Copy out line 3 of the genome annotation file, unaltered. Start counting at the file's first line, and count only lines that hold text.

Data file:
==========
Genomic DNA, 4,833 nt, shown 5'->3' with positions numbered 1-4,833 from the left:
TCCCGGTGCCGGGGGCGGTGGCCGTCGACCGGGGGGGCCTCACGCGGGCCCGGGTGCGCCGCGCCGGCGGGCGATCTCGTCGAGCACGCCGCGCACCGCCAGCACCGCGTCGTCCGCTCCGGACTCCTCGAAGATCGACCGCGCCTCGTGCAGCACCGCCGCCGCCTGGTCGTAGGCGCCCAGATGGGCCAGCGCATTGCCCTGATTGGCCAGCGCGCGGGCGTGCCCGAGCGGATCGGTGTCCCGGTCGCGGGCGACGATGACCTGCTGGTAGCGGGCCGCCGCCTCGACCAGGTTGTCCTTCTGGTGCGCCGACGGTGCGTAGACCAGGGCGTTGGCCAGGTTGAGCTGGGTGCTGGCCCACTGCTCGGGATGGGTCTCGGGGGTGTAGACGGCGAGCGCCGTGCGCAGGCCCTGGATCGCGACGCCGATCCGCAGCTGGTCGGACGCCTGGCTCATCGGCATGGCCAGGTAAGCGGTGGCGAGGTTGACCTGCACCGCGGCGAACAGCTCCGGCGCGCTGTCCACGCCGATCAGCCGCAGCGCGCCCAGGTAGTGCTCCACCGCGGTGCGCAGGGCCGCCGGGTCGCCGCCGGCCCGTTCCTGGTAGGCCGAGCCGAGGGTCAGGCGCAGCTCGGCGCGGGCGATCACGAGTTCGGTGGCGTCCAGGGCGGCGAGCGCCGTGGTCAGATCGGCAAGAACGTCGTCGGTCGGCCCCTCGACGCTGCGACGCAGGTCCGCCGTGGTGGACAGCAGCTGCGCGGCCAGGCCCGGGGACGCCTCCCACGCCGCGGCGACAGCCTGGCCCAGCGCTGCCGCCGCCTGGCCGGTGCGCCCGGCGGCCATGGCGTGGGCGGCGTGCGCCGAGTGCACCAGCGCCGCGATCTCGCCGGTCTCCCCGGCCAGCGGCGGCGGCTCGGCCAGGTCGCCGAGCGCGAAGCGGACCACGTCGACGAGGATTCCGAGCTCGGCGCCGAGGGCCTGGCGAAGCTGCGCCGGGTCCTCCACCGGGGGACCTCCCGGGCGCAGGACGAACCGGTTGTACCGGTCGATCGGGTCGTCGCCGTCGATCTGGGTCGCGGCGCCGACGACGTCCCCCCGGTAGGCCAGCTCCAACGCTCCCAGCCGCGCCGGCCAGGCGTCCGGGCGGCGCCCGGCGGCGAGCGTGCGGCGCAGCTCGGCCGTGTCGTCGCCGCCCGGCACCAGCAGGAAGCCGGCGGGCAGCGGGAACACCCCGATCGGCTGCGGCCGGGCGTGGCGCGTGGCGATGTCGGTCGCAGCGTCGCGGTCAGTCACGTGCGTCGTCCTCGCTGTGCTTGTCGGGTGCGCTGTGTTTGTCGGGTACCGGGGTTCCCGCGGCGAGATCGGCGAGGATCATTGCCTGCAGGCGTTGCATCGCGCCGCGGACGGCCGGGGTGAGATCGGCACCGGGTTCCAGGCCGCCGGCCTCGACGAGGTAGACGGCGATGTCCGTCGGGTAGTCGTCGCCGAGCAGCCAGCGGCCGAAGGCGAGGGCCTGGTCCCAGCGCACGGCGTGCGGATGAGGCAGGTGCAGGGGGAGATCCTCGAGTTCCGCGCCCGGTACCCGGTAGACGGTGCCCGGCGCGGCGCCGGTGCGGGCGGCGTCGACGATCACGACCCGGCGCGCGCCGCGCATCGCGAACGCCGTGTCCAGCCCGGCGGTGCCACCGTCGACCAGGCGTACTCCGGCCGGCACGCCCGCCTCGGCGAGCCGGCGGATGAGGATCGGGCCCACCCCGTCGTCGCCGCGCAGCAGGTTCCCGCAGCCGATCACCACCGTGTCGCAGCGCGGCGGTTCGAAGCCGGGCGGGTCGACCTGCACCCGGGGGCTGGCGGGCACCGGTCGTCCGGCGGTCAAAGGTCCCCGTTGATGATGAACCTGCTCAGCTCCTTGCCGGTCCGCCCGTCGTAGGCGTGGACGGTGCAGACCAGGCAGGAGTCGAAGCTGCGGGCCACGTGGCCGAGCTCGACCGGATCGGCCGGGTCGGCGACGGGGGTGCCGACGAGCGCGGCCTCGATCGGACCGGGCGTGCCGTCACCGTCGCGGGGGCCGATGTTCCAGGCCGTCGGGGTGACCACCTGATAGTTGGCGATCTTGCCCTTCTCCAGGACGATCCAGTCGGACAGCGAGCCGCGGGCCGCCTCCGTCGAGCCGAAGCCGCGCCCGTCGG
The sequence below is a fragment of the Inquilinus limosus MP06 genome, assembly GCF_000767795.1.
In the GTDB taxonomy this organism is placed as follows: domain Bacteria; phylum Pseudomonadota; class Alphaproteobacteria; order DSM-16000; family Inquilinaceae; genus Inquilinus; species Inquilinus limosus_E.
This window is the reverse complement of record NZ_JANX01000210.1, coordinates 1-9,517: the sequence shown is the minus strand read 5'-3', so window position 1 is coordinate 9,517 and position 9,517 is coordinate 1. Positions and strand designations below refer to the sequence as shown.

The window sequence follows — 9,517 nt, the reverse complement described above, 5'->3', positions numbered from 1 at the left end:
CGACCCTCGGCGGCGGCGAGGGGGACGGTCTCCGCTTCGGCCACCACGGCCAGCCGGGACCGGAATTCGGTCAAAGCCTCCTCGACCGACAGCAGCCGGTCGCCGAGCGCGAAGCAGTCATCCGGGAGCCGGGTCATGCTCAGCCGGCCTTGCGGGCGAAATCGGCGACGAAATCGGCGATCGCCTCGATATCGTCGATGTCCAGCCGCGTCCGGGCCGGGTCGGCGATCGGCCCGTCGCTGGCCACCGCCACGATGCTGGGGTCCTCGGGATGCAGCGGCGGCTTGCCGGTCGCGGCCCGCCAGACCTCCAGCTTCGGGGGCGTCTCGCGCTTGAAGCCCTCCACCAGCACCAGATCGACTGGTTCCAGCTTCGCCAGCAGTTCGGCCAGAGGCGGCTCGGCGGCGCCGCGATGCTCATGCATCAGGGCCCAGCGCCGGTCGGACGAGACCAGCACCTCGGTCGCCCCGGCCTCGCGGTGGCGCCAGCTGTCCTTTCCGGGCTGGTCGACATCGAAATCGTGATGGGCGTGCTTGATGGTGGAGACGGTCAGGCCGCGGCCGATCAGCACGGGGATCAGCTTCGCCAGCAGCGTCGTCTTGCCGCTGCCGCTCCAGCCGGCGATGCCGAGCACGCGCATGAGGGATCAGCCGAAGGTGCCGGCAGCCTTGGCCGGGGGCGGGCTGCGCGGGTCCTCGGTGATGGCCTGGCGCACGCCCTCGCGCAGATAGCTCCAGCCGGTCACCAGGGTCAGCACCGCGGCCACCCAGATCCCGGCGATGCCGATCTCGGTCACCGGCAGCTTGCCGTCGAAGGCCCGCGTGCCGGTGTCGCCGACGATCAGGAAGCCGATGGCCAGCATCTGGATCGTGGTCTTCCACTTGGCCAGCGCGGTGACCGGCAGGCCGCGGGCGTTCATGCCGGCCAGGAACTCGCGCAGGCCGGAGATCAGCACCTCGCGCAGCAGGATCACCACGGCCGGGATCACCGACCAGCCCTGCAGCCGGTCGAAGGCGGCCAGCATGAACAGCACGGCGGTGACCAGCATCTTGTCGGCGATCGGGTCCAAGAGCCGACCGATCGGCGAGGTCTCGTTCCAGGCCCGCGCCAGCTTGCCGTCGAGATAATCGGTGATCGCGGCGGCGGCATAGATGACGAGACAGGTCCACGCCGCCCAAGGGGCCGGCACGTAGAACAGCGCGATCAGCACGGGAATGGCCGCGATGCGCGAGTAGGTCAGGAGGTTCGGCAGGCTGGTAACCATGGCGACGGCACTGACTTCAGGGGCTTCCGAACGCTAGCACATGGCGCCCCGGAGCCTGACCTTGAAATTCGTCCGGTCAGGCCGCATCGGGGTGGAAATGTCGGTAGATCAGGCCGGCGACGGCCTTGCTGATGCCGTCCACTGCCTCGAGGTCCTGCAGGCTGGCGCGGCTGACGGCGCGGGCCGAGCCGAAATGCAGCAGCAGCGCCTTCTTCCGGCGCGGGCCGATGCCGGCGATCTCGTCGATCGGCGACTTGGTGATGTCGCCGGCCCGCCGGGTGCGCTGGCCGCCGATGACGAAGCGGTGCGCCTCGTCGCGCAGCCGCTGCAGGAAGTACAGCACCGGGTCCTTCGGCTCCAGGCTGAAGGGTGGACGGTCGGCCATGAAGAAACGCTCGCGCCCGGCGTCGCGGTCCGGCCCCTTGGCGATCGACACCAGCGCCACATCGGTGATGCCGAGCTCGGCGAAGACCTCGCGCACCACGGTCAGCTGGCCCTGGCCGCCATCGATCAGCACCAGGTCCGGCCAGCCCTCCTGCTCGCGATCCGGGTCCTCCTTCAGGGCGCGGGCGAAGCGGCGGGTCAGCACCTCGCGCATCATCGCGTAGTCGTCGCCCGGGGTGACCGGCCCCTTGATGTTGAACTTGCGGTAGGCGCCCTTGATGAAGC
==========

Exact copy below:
The sequence below is a fragment of the Inquilinus limosus MP06 genome, assembly GCF_000767795.1.